With restrictions easing, travellers are keen to escape their respective cities as Easter long-weekend traffic lives up to its reputation.

Residents in Queensland and northern NSW breathed a sigh of relief following the lifting of Greater Brisbane’s lockdown.

But with it has come “shocking” traffic after thousands, including many households in Melbourne, took to the roads to enjoy the four-day weekend elsewhere.

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Those wanting to escape Sydney found themselves in a nightmare situation with the usual long-weekend clog, coupled with ongoing road closures, causing bumper-to-bumper traffic.

Motorists on major thoroughfares, including the M1 and the Pacific Highway heading north and the Great Western Highway heading west, were advised to allow plenty of extra travel time this morning.

A Blue Mountains tourist group warned its Facebook followers about the “shocking” traffic on the Great Western Highway.

“DON’T go west for a while. This is the view from the Leura bridge at 10.20am,” they wrote, sharing a snap of this morning’s traffic chaos.

“Wait until late morning to head off. The traffic past Blackheath will be fine. Traffic in Leura and Katoomba away from the highway is fine.”

Queues of cars also began backing up on the Hume Motorway in Campbelltown around 10am, with alternative route west, the Bells Line of Road, closed until further notice following last month’s devastating floods.

Meanwhile, on Friday evening there was a serious collision in Melbourne with lanes closed in all directions in Swanston St, Carlton.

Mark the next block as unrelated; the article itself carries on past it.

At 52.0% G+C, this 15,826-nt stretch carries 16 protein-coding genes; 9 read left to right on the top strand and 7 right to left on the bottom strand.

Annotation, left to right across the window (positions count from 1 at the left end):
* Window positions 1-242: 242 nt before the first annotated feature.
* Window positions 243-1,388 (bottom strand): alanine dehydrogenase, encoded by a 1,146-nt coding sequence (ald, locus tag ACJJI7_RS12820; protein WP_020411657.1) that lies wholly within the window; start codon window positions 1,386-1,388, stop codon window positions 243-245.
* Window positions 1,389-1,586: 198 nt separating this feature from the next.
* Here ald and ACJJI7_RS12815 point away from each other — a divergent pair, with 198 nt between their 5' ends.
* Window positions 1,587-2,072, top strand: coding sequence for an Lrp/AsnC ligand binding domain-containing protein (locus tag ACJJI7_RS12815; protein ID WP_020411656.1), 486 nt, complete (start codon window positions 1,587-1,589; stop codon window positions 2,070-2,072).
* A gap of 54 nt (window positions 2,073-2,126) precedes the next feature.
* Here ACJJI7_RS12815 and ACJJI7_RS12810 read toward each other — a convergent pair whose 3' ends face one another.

Multiple collisions also occurred across various major roads in the city today, including on the Monash Freeway and Nepean Highway.

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Where you can travel over Easter break

Greater Brisbane residents were released from lockdown at 12pm on Thursday, while late on Thursday, Victoria reclassified Greater Brisbane from a “red zone” to an “orange zone” allowing people to travel from the city to Victoria from 6pm.

However, Western Australia will keep its hard border with Queensland, meaning only travellers with exemptions can enter.

South Australia and Tasmania also closed their borders to Greater Brisbane.

In the Northern Territory, the hotspot arrangement with Greater Brisbane was revoked.

Around the NSW and QLD border, restrictions remain in place for the Byron, Ballina, Tweed and Lismore Shires.

Those restrictions include a maximum of 30 people inside people’s homes, the 4 sqm rule applying to hospitality businesses, no standing up at hospitality venues, masks being mandatory in retail stores, on public transport, as well as by hospitality workers and drivers.